In these difficult days, most everyone is looking for a way to cope, to find peace, to make sense of things. For some, it’s taking a walk, paddling a kayak, or learning a new skill. And for some, it’s writing. In the near future, Nancy Linnon and Kim Stafford will be leading writing workshops at the Sitka Center for Art and Ecology. I talked with them about writing your way out of darkness and how to defeat the demons that hold people back.
Linnon’s online workshop, “Changing in Place,” runs this weekend, Sept. 5 and 6. A writer for nearly all her life, Linnon has long had a practice, especially during tough times, of writing daily. But when the pandemic struck, she’d let that practice lag.
“I wasn’t giving it the attention it needed, given how chaotic and painful things were,” said Linnon, a writing instructor of 25 years. “My yoga teacher immediately went online daily, so I was doing my yoga practice daily. I was like, ‘I can do yoga every day, but I can’t write every day, when writing has been my practice?’ There was a lot to digest. Things were starting to pile up internally. I brought that practice back into my life. Nothing sees me through like writing.”
Linnon thinks of writing as a tool, not just to express what is there, but to discover what you didn’t know was there. It’s a sort of flashlight moving around inside, illuminating corners, she said. For her, one corner was a troubling connection with a family member who lost her mother when she was barely more than a toddler.
“My oldest sister’s mother died in the polio epidemic” of the mid-20th century, Linnon said. “I’m in the middle of this pandemic and not drawing the connection that an epidemic like polio had touched my father’s life. It was in the writing that I had that ‘A-ha.’ Probably if I had talked to my sister, it would have come up. Instead it came up in the writing, keeping me present in myself in a way nothing else really does.”
For those new to writing or intimidated by it, Linnon likes to draw on the teachings of author Natalie Goldberg. While some may insist writing is as simple as sitting down and picking up the pen, Linnon acknowledges it’s not always that easy. One important tip is to keep your hand moving.
“The other thing is, before you sit down, tell yourself you are free to write the worst junk in the world,” Linnon said. “All these voices in your head come and say, ‘You’re not describing it right.’ This isn’t the place for that. Don’t cross out, don’t think, don’t get logical, don’t worry about punctuation or spelling. When the critical voices come in, either put what they are saying on the page, or notice them and try to write through them. Go where your mind takes you. Another thing Natalie Goldberg says is, ‘Go for the jugular.’ It doesn’t matter what you start writing about, it’s the flashlight thing again.”
Stafford’s online workshop, “Pandemic Diary for the Earth” is set for Oct. 10 and 11. Like so many in these challenging times, Stafford said he finds himself starting the day with a sense of being surrounded by dire news.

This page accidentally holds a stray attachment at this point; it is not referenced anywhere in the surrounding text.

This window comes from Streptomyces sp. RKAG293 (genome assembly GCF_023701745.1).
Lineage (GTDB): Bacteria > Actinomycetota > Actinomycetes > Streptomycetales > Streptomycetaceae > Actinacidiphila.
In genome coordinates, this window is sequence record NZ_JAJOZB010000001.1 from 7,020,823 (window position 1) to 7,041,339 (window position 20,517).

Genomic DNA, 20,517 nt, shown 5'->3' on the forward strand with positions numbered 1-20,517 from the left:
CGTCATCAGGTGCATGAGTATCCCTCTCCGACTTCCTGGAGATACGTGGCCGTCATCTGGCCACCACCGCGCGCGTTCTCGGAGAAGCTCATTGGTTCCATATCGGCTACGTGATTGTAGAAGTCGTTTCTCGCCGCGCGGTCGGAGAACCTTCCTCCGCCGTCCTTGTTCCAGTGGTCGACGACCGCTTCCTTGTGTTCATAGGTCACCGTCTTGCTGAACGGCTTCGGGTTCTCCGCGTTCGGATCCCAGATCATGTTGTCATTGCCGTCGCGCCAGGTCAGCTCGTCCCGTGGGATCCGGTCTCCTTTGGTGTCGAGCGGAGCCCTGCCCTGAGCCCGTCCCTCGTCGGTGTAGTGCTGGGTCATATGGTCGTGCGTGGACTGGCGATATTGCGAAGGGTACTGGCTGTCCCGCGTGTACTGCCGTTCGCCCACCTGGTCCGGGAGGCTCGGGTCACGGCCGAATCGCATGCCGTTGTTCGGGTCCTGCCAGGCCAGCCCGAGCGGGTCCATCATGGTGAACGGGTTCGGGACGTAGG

“There are problems that are many and challenging, and then on the blank page before me, a miracle begins,” said Stafford, Oregon’s ninth poet laureate and founder of the Northwest Writing Institute. “There’s a story that consoles me. There’s a memory that informs me. There’s a question that intrigues me and I start to feel better. Maybe my standards are low, but an idea can help me through the day. A new perspective can restore my sense of possibility.”
Stafford has a daily writing practice and is the author of numerous books, but notes you don’t have to write a book to experience the writing process. Even a note to a friend, a few lines in a journal, can offer the benefit of creating, he said.
“One example of a writing exercise is to write about the lost good thing. This is an exercise that counselors use. I think it is available to anyone who writes. Was there a beautiful time, a beautiful friendship, a good feeling you had about yourself? If I write the story of that lost good thing, it’s not lost anymore. I’ve made it real. I’ve made it available to my life. It’s what my wife called talking back to all that darkness by creating something on the page. It may be small, but it’s important.”
Stafford’s tip for getting the words on the page is to think of the best listeners in your life — the person who didn’t change the subject when you said something important, the person who wanted to hear more and to understand how it made you feel. For Stafford, that person was his grandmother. She died when he was 16.
“If I write with her as my audience, I can tell the truth, explore something difficult, explore my inner feelings, because she wants to hear it,” he said. “I lost my good listener, but as a writer, I didn’t lose her.”
Stafford also warns of being wary of letting the inner editor take a crack at the work too soon. The time for that is later, after the intuitive work is complete.
“Writing is a way to stay on your path of thought until it becomes something rich and strange. A place like Sitka is dedicated to its gift, for all of us, of giving people time and community to live a creative life. And that creativity may seem like an extra or indulgence, but it’s actually crucial, especially in times of crisis. We can do new thinking, discover new ways to live on Earth.”
This story is supported in part by a grant from the Oregon Cultural Trust, investing in Oregon’s arts, humanities and heritage, and the Lincoln County Cultural Coalition.